April 08 2019 0Comment

KRCT’s global efforts in support of survivors of sexual violence in conflict

Each day, more and more attention is being paid towards survivors of sexual violence in conflict worldwide. In respect to all survivors, the General Assembly of the United Nations has adopted the resolution establishing 19 June as the International Day for the Elimination of Sexual Violence in Conflict (2015). This Resolution aims “to raise awareness of the need to end conflict-related sexual violence, to stand in solidarity with the survivors of sexual violence around the world, and to pay tribute to all those working on the front-lines, often at great personal risk, to eradicate this scourge… The date 19 June commemorates the breakthrough adoption of Security Council resolution 1820 in 2008, which recognized sexual violence as a tactic of war and a threat to global peace and security, requiring an operational security, justice and service response. It recognized that rape and other forms of sexual violence can constitute war crimes, crimes against humanity and/or constitutive acts of genocide.”[1]

By the end of 2018 and more recently this year, KRCT has continuously supported survivors of sexual violence in conflict, in different international events. Indeed, Mrs. Feride Rushiti (KRCT Executive Director) through her 20 years of working experience vis-à-vis survivors of torture has pushed forward and gave voice international initiatives aiming to establish and support global survivors’ network.

Therefore, together with survivors of sexual violence from the wartime in Kosovo, she  attended the international conference From words to action: repairing the wounds of wartime sexual violence,”  organized by Dr. Denis Mukwage Foundation, in Hague.  As panelist, Mrs. Rushiti spoke about sexual violence as a weapon of war; the difficulties through which survivors of sexual violence are passing; stigmatizing of this very sensitive social category; recognition of legal status and institutional approach towards survivors of sexual violence; personal pension that recognizes their suffering and pain; as well as the difficulties that victims are facing in accessing justice and bringing perpetrators to justice.

Reparation practices for victims of sexual violence, presented by Mrs. Rushiti at this conference was said to be the best practices and serving as a model around the world.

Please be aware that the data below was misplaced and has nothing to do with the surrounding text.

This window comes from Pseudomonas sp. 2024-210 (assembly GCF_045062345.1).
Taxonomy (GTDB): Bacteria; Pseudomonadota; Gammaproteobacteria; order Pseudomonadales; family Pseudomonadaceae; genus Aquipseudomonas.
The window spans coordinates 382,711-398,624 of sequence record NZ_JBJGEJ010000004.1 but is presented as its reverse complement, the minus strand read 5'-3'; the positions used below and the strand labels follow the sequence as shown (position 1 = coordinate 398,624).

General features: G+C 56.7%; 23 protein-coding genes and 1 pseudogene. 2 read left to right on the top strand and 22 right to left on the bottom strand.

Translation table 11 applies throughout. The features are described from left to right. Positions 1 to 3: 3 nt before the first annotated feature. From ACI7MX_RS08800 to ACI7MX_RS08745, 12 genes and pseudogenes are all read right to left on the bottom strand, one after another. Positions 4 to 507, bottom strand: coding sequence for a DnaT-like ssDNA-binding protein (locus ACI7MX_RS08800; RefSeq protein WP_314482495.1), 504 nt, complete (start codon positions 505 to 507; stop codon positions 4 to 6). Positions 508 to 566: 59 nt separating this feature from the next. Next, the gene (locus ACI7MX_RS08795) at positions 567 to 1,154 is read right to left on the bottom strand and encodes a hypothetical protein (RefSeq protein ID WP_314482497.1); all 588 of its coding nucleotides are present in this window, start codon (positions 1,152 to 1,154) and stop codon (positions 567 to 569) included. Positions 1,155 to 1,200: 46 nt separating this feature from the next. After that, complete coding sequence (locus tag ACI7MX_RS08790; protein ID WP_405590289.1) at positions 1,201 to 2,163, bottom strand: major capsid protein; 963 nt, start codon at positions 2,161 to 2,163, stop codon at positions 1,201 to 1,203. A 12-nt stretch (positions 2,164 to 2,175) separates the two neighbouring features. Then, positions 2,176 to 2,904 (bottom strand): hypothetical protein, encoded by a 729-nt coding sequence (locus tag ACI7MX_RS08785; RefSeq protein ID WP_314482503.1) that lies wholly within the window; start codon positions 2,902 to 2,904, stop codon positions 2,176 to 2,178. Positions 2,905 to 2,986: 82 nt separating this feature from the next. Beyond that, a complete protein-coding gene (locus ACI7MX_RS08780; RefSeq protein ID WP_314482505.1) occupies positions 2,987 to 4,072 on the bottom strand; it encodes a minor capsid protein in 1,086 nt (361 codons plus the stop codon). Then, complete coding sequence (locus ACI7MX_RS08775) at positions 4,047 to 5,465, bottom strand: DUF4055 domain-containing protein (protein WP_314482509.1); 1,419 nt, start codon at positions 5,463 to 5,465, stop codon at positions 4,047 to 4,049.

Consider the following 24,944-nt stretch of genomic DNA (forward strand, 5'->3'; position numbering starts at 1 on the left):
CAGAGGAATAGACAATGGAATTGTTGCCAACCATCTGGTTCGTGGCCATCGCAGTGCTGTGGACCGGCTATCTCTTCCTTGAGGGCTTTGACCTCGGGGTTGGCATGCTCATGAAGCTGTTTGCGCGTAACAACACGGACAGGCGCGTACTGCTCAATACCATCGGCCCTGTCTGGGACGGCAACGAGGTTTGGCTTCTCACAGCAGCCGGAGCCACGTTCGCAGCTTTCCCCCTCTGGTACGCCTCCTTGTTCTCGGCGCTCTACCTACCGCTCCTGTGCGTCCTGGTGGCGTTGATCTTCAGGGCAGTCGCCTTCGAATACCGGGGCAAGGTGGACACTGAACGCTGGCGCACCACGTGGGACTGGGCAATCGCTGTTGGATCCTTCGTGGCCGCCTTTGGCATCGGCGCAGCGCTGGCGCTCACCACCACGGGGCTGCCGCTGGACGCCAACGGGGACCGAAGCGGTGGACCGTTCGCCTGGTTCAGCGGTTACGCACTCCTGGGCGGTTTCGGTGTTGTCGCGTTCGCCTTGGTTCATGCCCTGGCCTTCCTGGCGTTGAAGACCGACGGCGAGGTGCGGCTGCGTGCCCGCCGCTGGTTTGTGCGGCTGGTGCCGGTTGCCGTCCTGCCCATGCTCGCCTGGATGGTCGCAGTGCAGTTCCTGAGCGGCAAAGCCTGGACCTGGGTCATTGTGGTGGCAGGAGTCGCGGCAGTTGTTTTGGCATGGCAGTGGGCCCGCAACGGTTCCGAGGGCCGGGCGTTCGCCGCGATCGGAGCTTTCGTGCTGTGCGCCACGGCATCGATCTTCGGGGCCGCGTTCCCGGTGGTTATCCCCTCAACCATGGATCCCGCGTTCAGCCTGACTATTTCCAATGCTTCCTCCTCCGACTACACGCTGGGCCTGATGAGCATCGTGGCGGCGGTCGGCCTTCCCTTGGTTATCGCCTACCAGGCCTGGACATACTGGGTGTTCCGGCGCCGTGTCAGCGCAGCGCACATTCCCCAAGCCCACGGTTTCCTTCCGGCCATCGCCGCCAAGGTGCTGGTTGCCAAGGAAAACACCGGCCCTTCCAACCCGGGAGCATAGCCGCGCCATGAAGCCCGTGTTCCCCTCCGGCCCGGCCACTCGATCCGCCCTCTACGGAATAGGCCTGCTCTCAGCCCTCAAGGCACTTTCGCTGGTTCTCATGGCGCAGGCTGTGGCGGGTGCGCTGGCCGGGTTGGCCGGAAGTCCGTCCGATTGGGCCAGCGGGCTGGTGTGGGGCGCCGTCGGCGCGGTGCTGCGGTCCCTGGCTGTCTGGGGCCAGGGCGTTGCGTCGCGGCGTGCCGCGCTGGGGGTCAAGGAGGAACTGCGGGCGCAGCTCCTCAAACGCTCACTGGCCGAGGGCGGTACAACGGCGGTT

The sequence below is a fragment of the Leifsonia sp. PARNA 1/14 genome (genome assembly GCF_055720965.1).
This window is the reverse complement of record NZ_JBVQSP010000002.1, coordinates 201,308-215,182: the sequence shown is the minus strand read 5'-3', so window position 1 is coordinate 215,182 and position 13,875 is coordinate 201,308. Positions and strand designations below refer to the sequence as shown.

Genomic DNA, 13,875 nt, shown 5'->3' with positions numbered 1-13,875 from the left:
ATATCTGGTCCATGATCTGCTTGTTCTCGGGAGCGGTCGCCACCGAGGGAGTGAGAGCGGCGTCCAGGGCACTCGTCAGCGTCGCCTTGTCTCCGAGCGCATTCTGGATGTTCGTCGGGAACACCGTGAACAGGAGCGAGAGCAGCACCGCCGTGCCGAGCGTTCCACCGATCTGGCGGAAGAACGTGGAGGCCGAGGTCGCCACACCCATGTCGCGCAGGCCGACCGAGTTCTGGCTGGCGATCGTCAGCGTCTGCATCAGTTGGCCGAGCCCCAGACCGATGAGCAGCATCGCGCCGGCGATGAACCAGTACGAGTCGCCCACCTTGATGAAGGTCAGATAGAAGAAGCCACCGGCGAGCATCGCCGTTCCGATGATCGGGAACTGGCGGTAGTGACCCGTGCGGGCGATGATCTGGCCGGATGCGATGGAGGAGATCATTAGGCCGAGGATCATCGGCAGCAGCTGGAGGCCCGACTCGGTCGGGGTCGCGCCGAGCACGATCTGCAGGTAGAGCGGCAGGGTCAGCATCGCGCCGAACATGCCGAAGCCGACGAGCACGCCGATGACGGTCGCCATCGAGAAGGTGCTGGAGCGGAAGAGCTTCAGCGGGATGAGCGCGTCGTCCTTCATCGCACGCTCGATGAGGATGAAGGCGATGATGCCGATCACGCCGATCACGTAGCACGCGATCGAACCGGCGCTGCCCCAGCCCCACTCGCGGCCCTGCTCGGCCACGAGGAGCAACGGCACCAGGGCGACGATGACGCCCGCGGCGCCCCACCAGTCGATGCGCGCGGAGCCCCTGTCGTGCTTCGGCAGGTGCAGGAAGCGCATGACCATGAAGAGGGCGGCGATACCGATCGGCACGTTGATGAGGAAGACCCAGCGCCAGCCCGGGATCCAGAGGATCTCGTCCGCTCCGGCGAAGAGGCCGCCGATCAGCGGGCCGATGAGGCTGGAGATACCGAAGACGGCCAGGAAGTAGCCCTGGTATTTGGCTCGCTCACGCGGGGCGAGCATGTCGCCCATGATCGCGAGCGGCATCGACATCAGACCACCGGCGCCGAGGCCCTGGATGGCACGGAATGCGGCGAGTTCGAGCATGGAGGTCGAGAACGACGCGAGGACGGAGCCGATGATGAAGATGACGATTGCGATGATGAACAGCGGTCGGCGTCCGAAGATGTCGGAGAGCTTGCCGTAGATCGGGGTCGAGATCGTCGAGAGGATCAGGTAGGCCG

Afterwards, Mrs. Rushiti has shared her expertize at the consultative meeting organized by Human Rights Program at Roosevelt House, Hunter College (New York). The goal of this international mechanism is to make reparative justice a reality and change the lives of individuals, families, and communities worldwide. By putting survivors at the heart of its structure, the Initiative will answer directly to their needs, while at the same time allow the international community to renew its commitment to end wartime rape. Her international commitment in support of survivors of sexual violence in conflict was followed by Wilton Park conference on “Sexual violence in conflict: delivering justice for survivors and holding perpetrators to account.” This conference aimed to identify challenges and make proposals on how to strengthen justice at the national and international levels. These could include the creation of an independent permanent international investigatory body, the use of sanctions against conflict-related sexual violence, restorative justice including reparation funds and enhanced coordination and standards for those gathering evidence for investigations.


This forum was conceived as a platform for discussion and exchange between survivors and key actors in the fight against sexual violence in fragile environments – highlighted their experiences, actions, ideas and recommendations, and examined the socio-economic impacts of these human rights violations. This forum presented the initiatives of resilience that survivors are undertaking for healing, accessing justice, obtaining reparations, making their voices heard and becoming actors for peace and change. Through the Stand Speak Rise Up! initiative, HRH The Grand Duchess of Luxembourg has launched an Appeal to representatives of national and international organizations and civil society to unify behind survivors, support their cause and strengthen the means of action to put an end to impunity for the perpetrators of sexual violence crimes in conflict and fragile environments.

Feride Rushiti was panelist at the Ending stigma for the victims Session at the forum. Stigmas and taboos are at the heart of the tragedy of sexual violence, and significantly exacerbate all of its impacts. Because of the stigma attached to sexual violence, victims are often rejected by their family and community, facing the double burden of both being the victim of violence and carrying the blame for this violence. These dynamics destroy families and, ultimately, communities – achieving the perpetrators’ goals of destruction and devastation.

KRCT will remain strongly engaged in all national and international initiatives which aim to support survivors of sexual violence in conflict, fighting stigma that surrounds them and rebuilding their lives.